The funny thing about watching these documentaries...you may think beforehand you know what it's going to be about, but you don't. Bad Sugar isn't simply about diabetes, and it isn't simply about how the loss of a native's diet brought about higher incidence of diabetes. How is it that the world over, natives that have had their lands taken, who have lost their histories, whether in the Americas, in Australia, or elsewhere, these natives have experienced a higher than usual rate of diabetes?
The Tohono O'odham nation in Arizona "has the highest rate of type 2 diabetes in the world." Terrell Dew Johnson, activist and artist, says his elders never said they have diabetes, "they've always said 'I just have bad sugar.'"
The ancestors of the Pima in Arizona were master water engineers. The Coolidge Dam on the Gila River took away their water. At first, the people died from starvation. Within two generations, they began dying from type 2 diabetes.
Not only were the foods supplied by the US government to Native Americans to replace their lost livelihoods loaded with fat, sugar, and carbs (remember this is how we got fry bread), stress and poverty also contributes to the higher rates of bad sugar. Remember, chronic stress = too much cortisol = impaired glucose production. Fresh food was not provided until 1996.
When Coolidge had that dam built, the Pima were promised there would be water for all. Heh, yeah right. The Pima went nearly 100 years without water. The prosperity of Phoenix and the rest of Arizona is built on the backs of the natives. Prosperous Scottsdale has a 5% rate of diabetes; working-class Bullhead City has a 11% rate; the reservation has a 50% rate.
The documentary refrained from mentioning green lawns and golf courses while the Gila River ran dry. There was mention that among whites, there has been a culture of believing "that the tribes did not deserve the water."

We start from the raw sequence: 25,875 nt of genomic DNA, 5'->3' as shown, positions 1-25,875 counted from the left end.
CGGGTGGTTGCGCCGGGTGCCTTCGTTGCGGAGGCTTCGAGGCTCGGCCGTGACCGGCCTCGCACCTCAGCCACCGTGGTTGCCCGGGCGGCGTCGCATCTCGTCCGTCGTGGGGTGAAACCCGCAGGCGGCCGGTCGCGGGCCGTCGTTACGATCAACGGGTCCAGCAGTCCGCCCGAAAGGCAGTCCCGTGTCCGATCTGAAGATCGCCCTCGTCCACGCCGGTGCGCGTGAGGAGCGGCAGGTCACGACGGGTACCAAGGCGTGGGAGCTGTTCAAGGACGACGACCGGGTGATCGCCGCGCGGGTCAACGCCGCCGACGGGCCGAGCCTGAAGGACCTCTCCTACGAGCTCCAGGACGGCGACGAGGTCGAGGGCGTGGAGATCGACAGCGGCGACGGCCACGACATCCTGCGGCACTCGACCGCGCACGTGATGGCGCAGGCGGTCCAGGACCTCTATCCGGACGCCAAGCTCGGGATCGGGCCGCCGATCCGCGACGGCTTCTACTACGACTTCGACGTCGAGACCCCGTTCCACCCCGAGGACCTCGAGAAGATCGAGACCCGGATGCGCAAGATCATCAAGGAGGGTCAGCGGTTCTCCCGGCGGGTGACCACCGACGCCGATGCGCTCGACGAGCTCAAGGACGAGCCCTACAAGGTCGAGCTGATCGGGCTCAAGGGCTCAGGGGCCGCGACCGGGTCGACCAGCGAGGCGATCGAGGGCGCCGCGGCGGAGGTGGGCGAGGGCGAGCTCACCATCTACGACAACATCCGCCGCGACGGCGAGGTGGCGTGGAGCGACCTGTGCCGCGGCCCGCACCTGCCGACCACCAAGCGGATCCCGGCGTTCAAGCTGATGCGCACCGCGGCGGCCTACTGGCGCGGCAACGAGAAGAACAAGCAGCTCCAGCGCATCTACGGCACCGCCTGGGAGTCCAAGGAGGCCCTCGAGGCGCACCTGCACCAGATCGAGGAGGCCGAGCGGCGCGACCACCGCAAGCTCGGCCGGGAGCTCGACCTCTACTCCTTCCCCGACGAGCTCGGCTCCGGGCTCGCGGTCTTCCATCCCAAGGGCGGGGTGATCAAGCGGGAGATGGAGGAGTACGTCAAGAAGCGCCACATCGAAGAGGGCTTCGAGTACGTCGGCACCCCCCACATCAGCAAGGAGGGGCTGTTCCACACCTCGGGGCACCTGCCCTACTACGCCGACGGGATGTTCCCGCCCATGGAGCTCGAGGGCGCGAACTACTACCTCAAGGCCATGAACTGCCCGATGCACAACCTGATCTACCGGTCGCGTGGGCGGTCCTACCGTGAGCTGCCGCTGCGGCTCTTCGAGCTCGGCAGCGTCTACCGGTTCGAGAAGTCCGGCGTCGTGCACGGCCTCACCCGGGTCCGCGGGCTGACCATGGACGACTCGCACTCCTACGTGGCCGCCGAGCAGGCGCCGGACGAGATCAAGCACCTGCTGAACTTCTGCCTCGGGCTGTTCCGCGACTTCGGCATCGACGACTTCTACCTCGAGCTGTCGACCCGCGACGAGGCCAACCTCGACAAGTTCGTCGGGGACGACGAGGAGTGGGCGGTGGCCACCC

This is the sort of thing that Rev. Wright referred to when he said he hates America, and I cannot blame him. While Barack Obama had to say his former minister was "stuck in the past," to appease the bristling Nationalists, I think he was wrong. This is not the past! Until white America reaches a tipping point in acknowledging this, racism will not be something of the past. I hate this about white America too. Now, after the Water Rights Act of 2004 (2004!!) the Pima have water flowing in the Gila River again.
From the community discussion:
- news that day: local tribes accepted not-quite-billion dollar settlement. The tribes agreed to drop lawsuits regarding ecological management of the Columbia River. (The money is expected to come from electricity rate. Again it is a win for the corporations.)
- there was no mention of corn sugar: corn syrup is "bad sugar" and is in everything
- Q: what is it that created problems for these communities. A: They were forced into decisions that go against their values. A: They were forced to eat cheese and carbs, not their native diet. [it seemed to me people shied away from saying they were robbed of their land, their culture, and their history]
- There are 9 reservations in Oregon: we need to broaden this conversation to the state level
- School lunches, emergency programs: success is based on measurement of calories, should be on nutrients
- Q: what are the next steps, some solutions? A: my community and family affected by diabetes: need education on how to cook
- Community solutions: African American Coalition taught barbers and beauticians about diabetes. This teaches a culture of taking care of each other. Need to find "unexpected alliances." How about health brochures in freebies in libraries, on Trimet, in various languages...not just at the doctor.
- Share in the bounty: community gardens. I need to remember to share about Growing Gardens--that is what I'd like to see in our community gardens.
- Let's have health fairs all the time: community activity board, billboards, signs.